Indiana House passes Macer plan to help incarcerated parents and their children
INDIANAPOLIS – Indiana House members today passed legislation authored by Representative Karlee Macer (D-Speedway) that would help children maintain their relationship with an incarcerated parent.
In 1997, Congress passed the Adoption and Safe Families Act. A provision of the bill requires states to file a petition to terminate the parental rights of a child if the child is in foster care for 15 of 22 consecutive months. The act was passed by Congress to get children out of foster care and into an adopted family. Unfortunately, what Congress did not foresee was the negative effects this provision would have on children with incarcerated parents.
“House Bill 1432 continues to place paramount emphasis on the best interests of the child,” Macer said. “This bill would allow the court to evaluate parental rights on a case-by-case basis. A judge would be able to consider whether the incarcerated mom or dad plays a meaningful role in the child’s life and the length of the parent’s sentence when determining whether or not to sever a parent-child relationship.”
Right now, there are roughly 3 million children with a mom or dad incarcerated in a U.S. prison. In fact, over half of the 2 million people incarcerated in U.S. prisons and jails are the parents of a minor child.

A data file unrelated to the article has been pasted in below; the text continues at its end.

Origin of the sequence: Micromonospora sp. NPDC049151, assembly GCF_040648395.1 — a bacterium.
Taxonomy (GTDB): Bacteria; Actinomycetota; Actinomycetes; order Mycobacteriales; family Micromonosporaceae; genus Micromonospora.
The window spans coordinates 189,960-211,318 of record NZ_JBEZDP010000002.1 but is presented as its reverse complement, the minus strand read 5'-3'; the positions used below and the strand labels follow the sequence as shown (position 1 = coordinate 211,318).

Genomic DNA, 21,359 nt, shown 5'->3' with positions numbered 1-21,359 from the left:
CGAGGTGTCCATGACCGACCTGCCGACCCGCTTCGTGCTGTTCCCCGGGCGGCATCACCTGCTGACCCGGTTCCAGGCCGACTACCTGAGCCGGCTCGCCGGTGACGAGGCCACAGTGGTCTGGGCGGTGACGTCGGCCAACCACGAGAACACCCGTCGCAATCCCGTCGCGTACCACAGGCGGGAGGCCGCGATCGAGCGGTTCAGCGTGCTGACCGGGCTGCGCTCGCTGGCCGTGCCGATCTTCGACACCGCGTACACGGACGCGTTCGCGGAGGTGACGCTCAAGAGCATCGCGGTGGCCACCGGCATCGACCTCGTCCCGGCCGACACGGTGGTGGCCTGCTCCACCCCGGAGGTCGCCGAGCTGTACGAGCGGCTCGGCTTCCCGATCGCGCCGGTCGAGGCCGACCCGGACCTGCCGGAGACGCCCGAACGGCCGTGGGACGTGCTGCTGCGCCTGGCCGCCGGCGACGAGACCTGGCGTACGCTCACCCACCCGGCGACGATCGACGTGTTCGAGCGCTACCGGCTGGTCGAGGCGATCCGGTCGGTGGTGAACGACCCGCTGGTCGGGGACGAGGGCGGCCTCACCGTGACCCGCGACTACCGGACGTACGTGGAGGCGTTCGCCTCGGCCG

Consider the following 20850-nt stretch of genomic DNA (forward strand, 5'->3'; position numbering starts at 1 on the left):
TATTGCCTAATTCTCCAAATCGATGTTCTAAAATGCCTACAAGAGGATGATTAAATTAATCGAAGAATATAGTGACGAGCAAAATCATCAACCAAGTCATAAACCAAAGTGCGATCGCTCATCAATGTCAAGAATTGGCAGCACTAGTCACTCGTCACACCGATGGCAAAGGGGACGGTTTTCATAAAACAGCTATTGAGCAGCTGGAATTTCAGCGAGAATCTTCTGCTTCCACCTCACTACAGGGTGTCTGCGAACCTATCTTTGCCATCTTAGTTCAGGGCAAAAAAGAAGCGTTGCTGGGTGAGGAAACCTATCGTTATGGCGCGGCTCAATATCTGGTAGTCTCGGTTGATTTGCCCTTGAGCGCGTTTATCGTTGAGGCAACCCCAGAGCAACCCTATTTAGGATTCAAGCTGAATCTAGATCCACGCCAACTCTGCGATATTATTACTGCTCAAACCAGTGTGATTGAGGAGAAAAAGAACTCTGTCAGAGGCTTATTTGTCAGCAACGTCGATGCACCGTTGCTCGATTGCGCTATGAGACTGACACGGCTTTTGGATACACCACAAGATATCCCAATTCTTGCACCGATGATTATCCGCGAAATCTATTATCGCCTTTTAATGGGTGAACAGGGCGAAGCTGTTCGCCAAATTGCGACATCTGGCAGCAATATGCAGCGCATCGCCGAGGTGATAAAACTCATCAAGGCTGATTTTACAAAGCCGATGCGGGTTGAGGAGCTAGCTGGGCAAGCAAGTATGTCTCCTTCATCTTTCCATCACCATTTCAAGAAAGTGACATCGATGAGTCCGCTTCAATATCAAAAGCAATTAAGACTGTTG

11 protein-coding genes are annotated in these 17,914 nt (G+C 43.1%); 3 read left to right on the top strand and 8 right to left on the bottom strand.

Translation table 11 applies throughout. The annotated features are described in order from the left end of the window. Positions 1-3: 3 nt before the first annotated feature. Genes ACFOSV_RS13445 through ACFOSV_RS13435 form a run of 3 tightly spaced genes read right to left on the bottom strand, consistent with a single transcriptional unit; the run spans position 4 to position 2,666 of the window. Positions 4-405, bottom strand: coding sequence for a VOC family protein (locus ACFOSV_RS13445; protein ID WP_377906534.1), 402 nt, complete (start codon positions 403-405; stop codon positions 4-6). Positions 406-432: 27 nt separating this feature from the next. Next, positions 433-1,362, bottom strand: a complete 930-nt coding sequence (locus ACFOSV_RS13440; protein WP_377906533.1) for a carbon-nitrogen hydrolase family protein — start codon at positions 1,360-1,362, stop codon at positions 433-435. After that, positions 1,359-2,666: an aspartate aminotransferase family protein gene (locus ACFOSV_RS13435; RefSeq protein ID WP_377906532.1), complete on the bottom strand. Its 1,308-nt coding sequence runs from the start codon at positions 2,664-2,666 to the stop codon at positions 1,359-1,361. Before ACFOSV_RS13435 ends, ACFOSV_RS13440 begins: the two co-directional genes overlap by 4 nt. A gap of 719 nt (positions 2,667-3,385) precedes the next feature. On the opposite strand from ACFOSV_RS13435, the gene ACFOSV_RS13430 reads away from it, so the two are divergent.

Indiana has the second highest rate of incarcerated parents in the country. Eleven percent of Indiana children – about 180,000 – have had a parent incarcerated at some point during their lives. According to the Urban Institute, the separation between a child and their parents can cause depression, aggression, social isolation, and an inability to regulate emotion and behavior.
“When we send a mom or dad to prison for writing bad checks or using drugs, we don’t consider that we may be permanently breaking the bond between them and their children,” Macer said.
The U.S. imprisons over one-third of all incarcerated women in the world and 80 percent of those women are mothers. Women are five times as likely as men to lose their children during incarceration, and since they are often the primary caregivers, the resulting separation can be devastating for the parent and the child.
“Since becoming a state representative, I have spent a good deal of time working with inmates at the Indiana Women’s Prison,” Macer said. “I have seen firsthand the impact that prison can have on the relationships between a parent and child.
“In some cases, parental right should be terminated,” Macer added. “But in other cases, the mom or dad works incredibly hard in prison to play a meaningful and positive role in their children’s lives. I’ve witnessed moms at the Indiana Women’s Prison taking parenting classes and interacting with their children every chance they get.”
House Bill 1432 now moves to the Indiana Senate for consideration.